11. The circuitry according to claim 1, further comprising a Zener diode as a voltage limiter tapped off at output terminals of a potential offset stage for stabilizing a control voltage of a first electronically controllable semiconductor power transistor.
12. A method for supplying at least one luminescent diode with a.c. current, comprising the steps of:
connecting at least one inductive reactance as a storage choke in series with the at least one luminescent diode;
switching switching stages between a charging process and a discharging process occurring in the storage choke upon over-shooting or under-shooting of threshold values of the respective control voltages of the switching stages;
releasing at least a part of the discharge current to the luminescent diode upon blocking of one of the switching stages, wherein the discharge current is released along a free running current path, connected parallel to the series connection of the luminescent diode and the storage choke;
detecting a diode current flowing through the luminescent diode during the discharging process occurring in the storage choke by using a first shunt measurement resistance; and
detecting the diode current flowing through the luminescent diode during a charging process occurring in the storage choke by using a second shunt measurement resistance.
Description
CROSS REFERENCE TO RELATED APPLICATIONS

This is a Continuation of application PCT/EP03/06952 filed on Jun. 30, 2003, and published in German but not English as WO 2004/006629 A2 on Jan. 15, 2004, the priority of which is claimed herein (35 U.S.C. §120) and which claims priority of German Application No. 102 30 103.4 filed Jul. 4, 2002, the priority of which is also claimed herein (35 U.S.C. § 119).

BACKGROUND OF THE INVENTION

1. Field of the Invention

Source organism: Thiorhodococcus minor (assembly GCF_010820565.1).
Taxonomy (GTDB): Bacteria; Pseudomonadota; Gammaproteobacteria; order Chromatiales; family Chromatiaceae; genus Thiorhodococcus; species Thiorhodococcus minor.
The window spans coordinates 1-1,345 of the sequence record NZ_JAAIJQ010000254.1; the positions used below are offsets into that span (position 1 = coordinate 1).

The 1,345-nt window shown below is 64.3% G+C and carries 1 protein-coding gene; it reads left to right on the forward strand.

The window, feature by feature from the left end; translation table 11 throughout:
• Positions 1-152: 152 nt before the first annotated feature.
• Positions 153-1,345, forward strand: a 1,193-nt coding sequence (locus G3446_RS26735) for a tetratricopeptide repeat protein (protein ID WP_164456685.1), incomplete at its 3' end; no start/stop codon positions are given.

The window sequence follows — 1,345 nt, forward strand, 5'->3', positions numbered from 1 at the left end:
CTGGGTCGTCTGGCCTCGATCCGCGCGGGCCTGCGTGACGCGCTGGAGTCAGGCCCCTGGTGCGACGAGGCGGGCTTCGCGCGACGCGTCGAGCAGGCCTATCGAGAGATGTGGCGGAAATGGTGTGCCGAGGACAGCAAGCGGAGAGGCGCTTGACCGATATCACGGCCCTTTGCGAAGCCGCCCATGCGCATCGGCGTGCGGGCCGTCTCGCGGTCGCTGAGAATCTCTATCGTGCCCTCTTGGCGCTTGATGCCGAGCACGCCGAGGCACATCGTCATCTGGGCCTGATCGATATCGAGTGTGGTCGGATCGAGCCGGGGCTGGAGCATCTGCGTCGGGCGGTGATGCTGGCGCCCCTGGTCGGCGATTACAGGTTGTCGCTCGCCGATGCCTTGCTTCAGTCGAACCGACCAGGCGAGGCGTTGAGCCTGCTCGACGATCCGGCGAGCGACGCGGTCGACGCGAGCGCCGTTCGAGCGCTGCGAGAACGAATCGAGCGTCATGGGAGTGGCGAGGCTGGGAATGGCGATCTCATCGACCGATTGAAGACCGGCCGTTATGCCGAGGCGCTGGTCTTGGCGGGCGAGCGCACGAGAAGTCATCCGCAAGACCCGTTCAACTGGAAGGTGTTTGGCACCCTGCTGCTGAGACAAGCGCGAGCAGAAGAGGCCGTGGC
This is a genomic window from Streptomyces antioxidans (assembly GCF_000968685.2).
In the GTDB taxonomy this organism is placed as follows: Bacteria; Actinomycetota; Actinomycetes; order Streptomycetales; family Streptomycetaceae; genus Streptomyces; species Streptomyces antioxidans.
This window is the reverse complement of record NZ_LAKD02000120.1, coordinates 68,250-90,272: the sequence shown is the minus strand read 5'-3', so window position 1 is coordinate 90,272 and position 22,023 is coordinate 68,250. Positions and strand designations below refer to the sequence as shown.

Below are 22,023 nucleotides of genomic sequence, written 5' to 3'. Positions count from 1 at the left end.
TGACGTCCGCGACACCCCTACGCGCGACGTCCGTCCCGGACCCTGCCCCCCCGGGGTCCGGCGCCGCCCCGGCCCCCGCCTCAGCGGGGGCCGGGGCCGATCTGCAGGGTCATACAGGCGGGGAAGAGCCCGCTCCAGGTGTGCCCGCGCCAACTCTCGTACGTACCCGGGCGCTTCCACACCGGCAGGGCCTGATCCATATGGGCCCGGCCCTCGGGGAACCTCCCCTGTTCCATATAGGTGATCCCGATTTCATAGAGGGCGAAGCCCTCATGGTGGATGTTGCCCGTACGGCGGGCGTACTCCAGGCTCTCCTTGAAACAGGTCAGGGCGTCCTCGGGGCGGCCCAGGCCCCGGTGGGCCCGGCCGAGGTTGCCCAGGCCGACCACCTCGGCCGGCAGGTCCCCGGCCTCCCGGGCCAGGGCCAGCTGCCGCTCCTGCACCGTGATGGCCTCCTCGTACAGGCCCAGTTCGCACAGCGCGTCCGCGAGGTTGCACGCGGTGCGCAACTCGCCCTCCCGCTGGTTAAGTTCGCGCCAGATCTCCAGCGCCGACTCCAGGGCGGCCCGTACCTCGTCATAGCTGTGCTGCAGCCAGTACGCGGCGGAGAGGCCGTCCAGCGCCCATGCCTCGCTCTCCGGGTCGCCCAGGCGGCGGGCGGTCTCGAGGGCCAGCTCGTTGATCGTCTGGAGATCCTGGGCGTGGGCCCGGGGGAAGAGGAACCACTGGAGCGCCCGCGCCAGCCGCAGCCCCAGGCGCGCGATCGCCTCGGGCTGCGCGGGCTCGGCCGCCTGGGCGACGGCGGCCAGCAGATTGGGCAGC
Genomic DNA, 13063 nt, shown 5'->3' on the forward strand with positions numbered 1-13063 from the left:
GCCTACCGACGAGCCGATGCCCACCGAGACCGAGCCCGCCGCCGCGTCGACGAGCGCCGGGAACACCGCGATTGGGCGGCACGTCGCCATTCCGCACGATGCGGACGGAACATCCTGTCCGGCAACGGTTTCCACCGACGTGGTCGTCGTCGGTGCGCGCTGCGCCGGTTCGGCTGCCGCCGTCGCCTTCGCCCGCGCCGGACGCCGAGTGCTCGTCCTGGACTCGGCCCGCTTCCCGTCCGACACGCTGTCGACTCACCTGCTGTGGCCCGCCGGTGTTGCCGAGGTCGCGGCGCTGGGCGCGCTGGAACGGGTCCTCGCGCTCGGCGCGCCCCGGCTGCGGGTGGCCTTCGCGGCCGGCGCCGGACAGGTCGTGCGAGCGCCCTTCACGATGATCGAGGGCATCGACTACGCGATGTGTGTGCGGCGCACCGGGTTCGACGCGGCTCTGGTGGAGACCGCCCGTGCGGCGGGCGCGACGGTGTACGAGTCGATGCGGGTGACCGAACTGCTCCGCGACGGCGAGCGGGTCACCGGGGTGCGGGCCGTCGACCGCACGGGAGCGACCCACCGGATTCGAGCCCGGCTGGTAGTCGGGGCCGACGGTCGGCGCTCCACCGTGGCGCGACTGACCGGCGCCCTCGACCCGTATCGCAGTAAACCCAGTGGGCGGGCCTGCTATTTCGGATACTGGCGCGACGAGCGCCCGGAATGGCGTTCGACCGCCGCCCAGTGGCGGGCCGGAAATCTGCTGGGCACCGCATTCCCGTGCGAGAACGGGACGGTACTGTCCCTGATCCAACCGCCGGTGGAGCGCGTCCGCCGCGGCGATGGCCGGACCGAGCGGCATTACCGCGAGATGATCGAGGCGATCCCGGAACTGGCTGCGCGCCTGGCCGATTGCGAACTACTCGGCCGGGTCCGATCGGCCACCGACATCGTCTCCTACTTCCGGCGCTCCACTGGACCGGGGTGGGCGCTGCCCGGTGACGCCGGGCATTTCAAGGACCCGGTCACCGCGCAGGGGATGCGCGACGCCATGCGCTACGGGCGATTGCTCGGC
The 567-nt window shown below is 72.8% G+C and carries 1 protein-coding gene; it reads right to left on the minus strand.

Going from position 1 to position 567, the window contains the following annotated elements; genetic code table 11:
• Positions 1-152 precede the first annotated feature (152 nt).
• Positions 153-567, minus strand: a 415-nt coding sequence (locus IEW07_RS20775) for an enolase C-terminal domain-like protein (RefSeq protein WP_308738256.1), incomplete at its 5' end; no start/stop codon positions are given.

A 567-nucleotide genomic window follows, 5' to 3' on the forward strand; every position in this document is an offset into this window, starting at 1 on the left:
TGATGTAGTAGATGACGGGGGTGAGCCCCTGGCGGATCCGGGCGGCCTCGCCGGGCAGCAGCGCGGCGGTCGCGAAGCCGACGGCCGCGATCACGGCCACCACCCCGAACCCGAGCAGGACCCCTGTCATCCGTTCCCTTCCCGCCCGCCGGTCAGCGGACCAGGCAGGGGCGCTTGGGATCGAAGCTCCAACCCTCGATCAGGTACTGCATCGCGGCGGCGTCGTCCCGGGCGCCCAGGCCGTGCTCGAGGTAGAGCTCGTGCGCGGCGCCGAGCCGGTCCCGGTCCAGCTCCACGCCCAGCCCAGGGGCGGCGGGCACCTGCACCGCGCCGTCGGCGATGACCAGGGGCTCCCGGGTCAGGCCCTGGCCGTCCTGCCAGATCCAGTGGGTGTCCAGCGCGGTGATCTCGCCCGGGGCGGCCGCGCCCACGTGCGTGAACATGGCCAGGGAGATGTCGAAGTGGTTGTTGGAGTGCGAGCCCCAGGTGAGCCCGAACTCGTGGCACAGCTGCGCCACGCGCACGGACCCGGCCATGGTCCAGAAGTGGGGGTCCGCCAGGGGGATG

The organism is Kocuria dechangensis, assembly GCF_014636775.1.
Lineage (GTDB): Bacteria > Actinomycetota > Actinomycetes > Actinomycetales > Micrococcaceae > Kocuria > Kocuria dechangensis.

The present invention relates to a current supply for LEDs. Thereby, a transformer principle is put to use which generates a triangular a.c. current, which varies periodically around a d.c. current value, through the luminescent diodes. By means of this process it is provided that both the charging and also discharging current of an inductive reactance in the load circuit flows as diode current through the luminescent diodes.

2. Description of the Related Art

High-power light emitting semiconductor luminescent diodes (“Light-Emitting Diodes”, LEDs), briefly referred to as light diodes, have long since achieved their place in many fields in which there is need for optical display systems or illumination systems having low energy consumption, such as e.g. in traffic and signaling technologies. Through decisive technical innovations in the field of light emitting semiconductor components, with the aid of which there can today be obtained a higher light yield and an extension of the color spectrum over the entire wavelength range of visible light between 780 nm (violet) and 380 nm (dark red), optoelectronics is, in terms of lighting technology, embracing completely new markets.

For the attainment of a uniform illumination of surfaces, diffuser plates are employed as a rule. Due to the mains operation, above all in case of outdoor applications, light housings are usually necessary in order to protect the electronic components employed from the penetration of moisture.

In order to understand the central idea of the present invention, there will be briefly explained below the most important features of conventional processes and technologies according to the state of the art for the production of semiconductor luminescent diodes, above all the so-called “Chip-On-Board” (COB) Technology, which has greatly increased in significance in the last few years.

In “Chip-On-Board” (COB) Technology, the raw LED-chip is applied to the circuit board, with conductive adhesive, with the structure and the terminals upwards (“face up”). This procedure is called, in Anglo-American terminology, “die bonding”. After the curing of the adhesive there is effected in a further working step the connection of the chip terminals with the circuit board with the aid of a wire bonder, known from the production of integrated circuits. Thereby, the individual chip terminals and the circuit board are connected by a gold wire. Through the employment of special circuit board materials excellent heat conduction properties can be attained. From this there results a longer working life and a higher light yield per unit area. After application of a polymeric layer, the LED array is protected from mechanical damage due to shock or vibrations. Special circuit boards with reflector layers thereby serve for light bundling and increase of light intensities at smaller emission angles.